A huge amount of effort and resources go into planning, designing, building, testing and deploying a new Digital Workspace. A Digital Workspace may include a traditional intranet site for top-down communications, sharing of content like forms and contact lists, document management, and teamwork tools. Nowadays, to qualify as a Digital Workspace, your platform may also include live chat, integrated work tools (e.g., individual files and email), and deep integrations into back-end business systems like CRM or IT-service management.
Yes, a lot of effort and thought goes into building and launching. But what about after launch? If you build it, will they come? Far too many intranets and Digital Workspaces get too little investment into making sure corporate users use and get value from the tools—known as adoption.
Another area that gets far too little attention is the who, when and how of the ongoing maintenance and control of the solution—which in the trade is called governance.
Our strong advice based on decades of experience in these projects is to plan, at the kickoff, for what will happen when the solution is delivered into the users' hands. This is too important, with too much money at stake, to leave to chance and hope.
Almost all of the things can go wrong after the launch of any technology tool within an organization are actually the same thing—failure of adoption. The project team markets the solution to the user base and trains them up on how to use it...and nobody actually does.
There is a wide variety of causes of adoption failure:
Sometimes there are no acute symptoms because the organization is not checking for them, that is, not asking for user feedback or not reviewing the analytics regularly. But if you are looking, you will find one or more of the following:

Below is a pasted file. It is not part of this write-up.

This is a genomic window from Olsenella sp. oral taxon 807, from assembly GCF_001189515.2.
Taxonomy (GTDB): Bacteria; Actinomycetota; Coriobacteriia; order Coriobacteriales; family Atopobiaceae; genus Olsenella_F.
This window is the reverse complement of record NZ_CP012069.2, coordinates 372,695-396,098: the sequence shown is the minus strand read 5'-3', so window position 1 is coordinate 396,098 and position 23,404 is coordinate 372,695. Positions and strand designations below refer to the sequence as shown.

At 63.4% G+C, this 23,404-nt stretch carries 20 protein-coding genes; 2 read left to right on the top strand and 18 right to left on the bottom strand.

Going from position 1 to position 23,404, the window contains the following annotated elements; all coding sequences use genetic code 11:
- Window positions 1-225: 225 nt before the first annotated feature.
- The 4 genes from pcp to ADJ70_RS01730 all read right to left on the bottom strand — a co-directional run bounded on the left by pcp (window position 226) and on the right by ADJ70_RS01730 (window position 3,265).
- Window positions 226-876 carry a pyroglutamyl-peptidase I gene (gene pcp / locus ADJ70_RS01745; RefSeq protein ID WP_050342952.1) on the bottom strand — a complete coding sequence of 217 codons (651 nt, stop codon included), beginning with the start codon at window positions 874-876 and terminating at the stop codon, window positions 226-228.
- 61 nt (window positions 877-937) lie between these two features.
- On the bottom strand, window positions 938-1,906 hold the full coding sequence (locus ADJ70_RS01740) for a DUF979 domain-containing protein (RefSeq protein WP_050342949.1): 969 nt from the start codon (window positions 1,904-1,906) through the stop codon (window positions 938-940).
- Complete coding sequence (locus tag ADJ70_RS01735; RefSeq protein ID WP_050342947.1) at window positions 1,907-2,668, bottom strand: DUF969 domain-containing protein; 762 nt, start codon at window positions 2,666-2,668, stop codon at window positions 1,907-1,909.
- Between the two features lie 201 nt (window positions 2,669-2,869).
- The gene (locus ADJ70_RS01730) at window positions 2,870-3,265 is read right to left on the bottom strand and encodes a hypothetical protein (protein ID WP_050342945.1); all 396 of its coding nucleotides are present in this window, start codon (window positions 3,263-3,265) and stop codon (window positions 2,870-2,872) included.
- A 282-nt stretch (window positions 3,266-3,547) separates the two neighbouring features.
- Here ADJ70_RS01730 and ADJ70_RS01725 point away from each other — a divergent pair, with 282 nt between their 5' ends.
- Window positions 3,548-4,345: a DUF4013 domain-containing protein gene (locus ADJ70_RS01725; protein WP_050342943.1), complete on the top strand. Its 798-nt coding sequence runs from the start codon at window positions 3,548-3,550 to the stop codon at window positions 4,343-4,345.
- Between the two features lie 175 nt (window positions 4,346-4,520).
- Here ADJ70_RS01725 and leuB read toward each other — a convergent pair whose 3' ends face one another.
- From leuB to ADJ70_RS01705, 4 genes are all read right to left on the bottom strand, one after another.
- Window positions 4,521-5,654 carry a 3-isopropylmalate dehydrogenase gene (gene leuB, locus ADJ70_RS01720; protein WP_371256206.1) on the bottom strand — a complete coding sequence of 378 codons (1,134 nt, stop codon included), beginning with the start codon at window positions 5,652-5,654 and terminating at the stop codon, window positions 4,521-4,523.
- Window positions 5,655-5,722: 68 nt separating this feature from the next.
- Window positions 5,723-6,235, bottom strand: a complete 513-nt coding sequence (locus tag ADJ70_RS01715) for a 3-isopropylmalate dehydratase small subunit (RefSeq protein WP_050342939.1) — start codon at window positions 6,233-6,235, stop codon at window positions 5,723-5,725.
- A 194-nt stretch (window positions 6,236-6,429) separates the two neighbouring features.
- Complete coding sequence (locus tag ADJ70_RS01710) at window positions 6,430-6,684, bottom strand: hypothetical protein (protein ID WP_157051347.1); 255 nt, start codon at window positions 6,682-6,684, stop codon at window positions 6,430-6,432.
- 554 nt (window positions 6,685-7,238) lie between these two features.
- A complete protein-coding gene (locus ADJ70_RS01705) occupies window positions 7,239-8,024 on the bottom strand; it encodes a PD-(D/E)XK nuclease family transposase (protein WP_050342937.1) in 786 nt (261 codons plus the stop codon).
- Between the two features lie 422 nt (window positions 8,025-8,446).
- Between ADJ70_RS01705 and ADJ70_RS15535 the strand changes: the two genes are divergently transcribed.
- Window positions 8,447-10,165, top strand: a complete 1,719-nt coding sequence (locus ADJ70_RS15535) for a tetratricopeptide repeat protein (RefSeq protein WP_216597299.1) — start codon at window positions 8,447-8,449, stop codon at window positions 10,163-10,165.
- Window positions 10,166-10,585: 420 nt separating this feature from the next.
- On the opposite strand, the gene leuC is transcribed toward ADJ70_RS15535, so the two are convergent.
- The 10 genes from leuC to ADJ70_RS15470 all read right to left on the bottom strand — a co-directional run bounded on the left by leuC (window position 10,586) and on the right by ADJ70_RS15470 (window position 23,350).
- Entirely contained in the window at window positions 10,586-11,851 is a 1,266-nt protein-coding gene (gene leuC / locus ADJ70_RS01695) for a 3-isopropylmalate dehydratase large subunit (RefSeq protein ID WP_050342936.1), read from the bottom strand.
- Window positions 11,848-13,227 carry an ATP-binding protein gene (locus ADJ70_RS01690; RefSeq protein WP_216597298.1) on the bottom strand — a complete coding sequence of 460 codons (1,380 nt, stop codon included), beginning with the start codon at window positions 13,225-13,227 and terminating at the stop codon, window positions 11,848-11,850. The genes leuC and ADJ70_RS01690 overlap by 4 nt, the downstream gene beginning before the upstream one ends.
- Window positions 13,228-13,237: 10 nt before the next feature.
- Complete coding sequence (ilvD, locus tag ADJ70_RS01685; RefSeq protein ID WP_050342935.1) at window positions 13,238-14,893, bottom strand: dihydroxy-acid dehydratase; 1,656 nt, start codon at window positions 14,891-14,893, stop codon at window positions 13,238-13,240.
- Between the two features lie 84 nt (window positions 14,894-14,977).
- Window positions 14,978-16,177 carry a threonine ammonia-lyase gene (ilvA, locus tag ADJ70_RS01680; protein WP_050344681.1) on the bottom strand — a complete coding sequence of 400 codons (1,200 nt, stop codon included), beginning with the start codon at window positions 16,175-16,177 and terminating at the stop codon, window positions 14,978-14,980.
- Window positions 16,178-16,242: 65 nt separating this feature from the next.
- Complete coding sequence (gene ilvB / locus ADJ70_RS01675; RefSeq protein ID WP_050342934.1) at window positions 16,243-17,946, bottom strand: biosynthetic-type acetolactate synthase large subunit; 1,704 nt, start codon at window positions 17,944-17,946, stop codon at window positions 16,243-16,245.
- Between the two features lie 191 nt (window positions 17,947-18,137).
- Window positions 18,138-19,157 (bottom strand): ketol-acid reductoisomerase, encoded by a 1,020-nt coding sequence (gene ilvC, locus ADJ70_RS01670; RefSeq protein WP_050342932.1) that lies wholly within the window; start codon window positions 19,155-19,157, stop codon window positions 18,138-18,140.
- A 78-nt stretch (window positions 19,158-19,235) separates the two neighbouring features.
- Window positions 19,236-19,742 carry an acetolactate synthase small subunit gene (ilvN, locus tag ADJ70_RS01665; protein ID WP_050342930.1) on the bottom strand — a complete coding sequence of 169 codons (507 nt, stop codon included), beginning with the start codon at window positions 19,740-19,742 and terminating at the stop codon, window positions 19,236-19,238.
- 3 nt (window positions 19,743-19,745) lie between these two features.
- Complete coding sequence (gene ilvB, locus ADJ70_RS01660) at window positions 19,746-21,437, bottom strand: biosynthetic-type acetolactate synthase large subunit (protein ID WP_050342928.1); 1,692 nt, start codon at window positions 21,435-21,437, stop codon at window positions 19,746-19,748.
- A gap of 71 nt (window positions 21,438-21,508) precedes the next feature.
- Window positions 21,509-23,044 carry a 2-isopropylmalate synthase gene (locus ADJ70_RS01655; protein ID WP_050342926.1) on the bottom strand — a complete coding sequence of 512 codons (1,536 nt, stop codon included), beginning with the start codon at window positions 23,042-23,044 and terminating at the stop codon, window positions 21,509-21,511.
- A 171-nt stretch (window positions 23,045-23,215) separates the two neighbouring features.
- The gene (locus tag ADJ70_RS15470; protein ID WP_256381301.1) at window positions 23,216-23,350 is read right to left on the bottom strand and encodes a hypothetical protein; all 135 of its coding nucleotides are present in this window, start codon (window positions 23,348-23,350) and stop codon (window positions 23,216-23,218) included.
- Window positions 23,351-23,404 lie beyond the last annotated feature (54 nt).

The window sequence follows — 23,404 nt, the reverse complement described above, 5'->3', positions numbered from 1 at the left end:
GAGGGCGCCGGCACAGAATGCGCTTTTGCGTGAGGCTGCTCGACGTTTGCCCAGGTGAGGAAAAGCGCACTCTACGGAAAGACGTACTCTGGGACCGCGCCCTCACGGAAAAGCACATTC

The bottom line in failure of adoption is that your end users do not trust the solution, either because they don't see the value, or the project team has not actually provided the value (for the users).
Things change after the launch of new tools, but not always for the worst. A sign that users are seeing/finding the value in the collaboration suite (besides good analytics reports): the solution owners are getting regular requests for MORE features, applications and integrations. When the IT team is overwhelmed with requests, well, that may be a bad sign (namely, that the initial design was not ambitious enough). But a steady trickle of requests for more is a very good outcome of a launch. But if mismanaged, this enviable situation can turn on you, and ruin the good will caused by the initial strong uptake.
Your project team needs to plan for what happens after launch from day one. As the cliché goes, you can't manage what you don't measure. You're going to need to prove the whole project was worth the investment, right? That means customer satisfaction surveys—regular ones. You'll also need to plan your usage analytics from the very beginning, and create a plan to review them regularly. In both cases, you'll need to decide, before you start building, the solution's raison d'être, its goals and targets, and to do that, you'll need to plan what questions to ask (of both the users and the logs).
Is there a perfect approach to making sure everything goes smoothly? No, but there is one that is almost perfect. I'll be discussing that in Part 2 of this blog series.